It takes practice, patience, observation and skill to win, but it can be done! Unfortunately, most people just don’t pull enough straws, or they start with way too many straws in the first place.
What I mean is this-If you start with less straws (sources of inflammation) you have less work to do to get to your goal.
Devil’s claw is a multiple straw puller! It acts on multiple inflammatory pathways (COX-2, iNOS, lipopolysaccharide-induced mRNA ) and removes them.
Taking devil’s claw may not drop the ball (inflammation) for you every time, but what if you had less inflammation in the first place.
Eating a plant based diet can give you have a greater chance of devil’s claw being effective.
If you use it in combination with good lifestyle habits you maximise its potential by removing a whole host of other complications that cause inflammation.
The same goes for all products, foods, herbs, anti-inflammatories, drugs. If you create less inflammation, you need less product to reduce or eliminate it.
How much You Take Devil’s Claw?
A common daily dose usually contain 2500 mg of the plant. This is the average dose you will find is suggested by the manufacturers and is referred to in most of the academic studies.
I have tried doubling the dose and taking two of these simultaneously, but it didn’t seem to have any extra effects, and is considered to be dangerous in some people.
It didn’t seem to help me, but I didn’t feel any negative affects either.
I keep Devil’s claw around and take it to help me vary my supplement schedule. If I have more inflammation I tend to use something else like serrapeptase.
The name devil’s claw (Harpagophytum procumbens) isn’t at all sinister. It got its name from the tiny hooks that cover its fruit.
And since this converstaion is about Devil’s…. I find it appropriate to remind everyone that the very best way to combat inflammation is to remove the four “white devils,” sugar, white flour, salt, and dairy from our diets.
Avoiding white devil’s and inflammation before it starts is a way better approach to auto immune disease than taking any herbal supplements or pills in the long term.
Conclusions on my experiences with Devil’s claw
Over the years I have tried Devils claw in many different combinations and inflammatory situations. My recorded journals and experience show me that devils claw is a good inflammation fighter, but it doesn’t have the sufficient power to fully clear my system of widespread inflammation.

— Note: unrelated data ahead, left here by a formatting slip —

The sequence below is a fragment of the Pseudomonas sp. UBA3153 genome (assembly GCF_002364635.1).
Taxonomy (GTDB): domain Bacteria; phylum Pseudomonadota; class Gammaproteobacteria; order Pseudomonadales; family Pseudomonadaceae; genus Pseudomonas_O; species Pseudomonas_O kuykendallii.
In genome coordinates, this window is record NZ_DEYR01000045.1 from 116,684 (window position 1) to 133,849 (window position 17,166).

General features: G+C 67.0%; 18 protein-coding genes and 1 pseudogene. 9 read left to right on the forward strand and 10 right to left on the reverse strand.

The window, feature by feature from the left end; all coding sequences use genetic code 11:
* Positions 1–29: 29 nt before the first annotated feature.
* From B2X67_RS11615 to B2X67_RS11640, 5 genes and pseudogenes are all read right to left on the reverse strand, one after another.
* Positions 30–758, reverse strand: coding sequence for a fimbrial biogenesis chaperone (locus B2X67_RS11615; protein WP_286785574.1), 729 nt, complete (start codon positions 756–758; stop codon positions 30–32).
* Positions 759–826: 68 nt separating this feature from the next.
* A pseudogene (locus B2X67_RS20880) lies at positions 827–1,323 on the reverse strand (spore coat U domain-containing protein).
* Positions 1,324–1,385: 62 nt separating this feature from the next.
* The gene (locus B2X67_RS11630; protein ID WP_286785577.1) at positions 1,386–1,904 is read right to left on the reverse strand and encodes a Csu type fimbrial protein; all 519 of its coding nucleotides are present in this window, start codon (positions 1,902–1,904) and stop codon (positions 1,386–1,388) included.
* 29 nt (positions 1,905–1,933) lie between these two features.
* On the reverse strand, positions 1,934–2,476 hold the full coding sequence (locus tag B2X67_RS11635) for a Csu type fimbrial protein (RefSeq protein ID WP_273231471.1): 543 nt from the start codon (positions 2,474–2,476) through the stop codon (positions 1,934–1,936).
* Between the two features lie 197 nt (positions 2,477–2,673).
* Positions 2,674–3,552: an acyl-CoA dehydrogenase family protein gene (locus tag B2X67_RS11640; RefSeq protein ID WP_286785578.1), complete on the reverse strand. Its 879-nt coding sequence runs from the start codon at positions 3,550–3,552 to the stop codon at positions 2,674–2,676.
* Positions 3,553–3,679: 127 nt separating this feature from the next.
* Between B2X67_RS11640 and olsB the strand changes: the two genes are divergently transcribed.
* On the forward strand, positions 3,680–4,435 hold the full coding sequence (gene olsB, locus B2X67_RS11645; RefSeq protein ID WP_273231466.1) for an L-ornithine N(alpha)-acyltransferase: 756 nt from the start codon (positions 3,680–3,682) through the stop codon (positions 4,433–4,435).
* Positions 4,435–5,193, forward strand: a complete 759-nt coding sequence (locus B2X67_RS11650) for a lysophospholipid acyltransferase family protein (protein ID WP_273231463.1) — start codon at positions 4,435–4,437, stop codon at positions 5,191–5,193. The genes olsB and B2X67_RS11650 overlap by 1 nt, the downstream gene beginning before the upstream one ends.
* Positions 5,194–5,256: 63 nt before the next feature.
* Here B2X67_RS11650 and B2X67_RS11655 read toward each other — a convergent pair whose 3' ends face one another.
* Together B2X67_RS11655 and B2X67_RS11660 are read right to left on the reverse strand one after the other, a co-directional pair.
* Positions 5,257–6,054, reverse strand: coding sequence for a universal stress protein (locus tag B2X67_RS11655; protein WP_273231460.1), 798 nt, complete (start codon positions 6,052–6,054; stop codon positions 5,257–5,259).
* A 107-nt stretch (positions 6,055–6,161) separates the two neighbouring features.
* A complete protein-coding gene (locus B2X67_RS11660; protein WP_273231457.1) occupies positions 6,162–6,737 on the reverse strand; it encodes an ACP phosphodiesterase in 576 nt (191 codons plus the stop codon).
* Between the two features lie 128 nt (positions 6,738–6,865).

I have to say during my worst experiences of inflammation devils claw didn’t seem to have a massive effect on inflammation or pain. it would be unfair to judge devils claw on that assessment alone because I had a staggering amount of inflammation at that time and nothing would shift it.
I was highly toxic and full of the wrong types of foods, not to mention a rampant new disease.
My continued use of devils claw is a strong enough indication that I get benefit from this supplement, and to this day I always keep some around.
Devil’s claw isn’t my number one buy or my number one anti inflammatory weapon, you may have a different experience, but It’s not that weapon for me?
Devil’s claw isn’t necessarily a go to supplement for instant relief either, it’s beneficial effects are more often felt when taken over a long period of time.
Many of the studies for this and other herbal remedies seem to show a gradual build of efficacy. This means we must use use them in a way that allows them to build in our system without becoming toxic. but also in sufficient quantity to allow then to be beneficial.
As much as we know when we have massive inflammation it can be equally difficult to detect small changes in the reduction of inflammation.
I mean, if you can’t feel something is happening how do you know if a supplement is affecting the problem? Simple answer is that you don’t, but if you keep a food diary and log all of your supplement taking you will soon see a path to lower inflammation.
Devil’s claw is on my path to lower inflammation and despite it’s slow acting effects and inability to stop massive inflammation, I still consider it to be a vital component in my overall arthritis treatment mix.
Put simply, it can stop the early rumblings of inflammation when used with the right foods and in combination with other supplements.
In some cases devil’s claw can cause serious side-effects and should be avoided. If you are pregnant, have gallstones, ulcers, or take diabetes medication it is advised that you seek your doctors opinion before taking devil’s claw.
There have been cases of abnormal heart rhythm, and bleeding, along with these less serious side-effects:
Loss of appetite.
Interactions have also been reported with anticoagulants, painkillers, heart drugs (including digoxin,) and stomach acid drugs.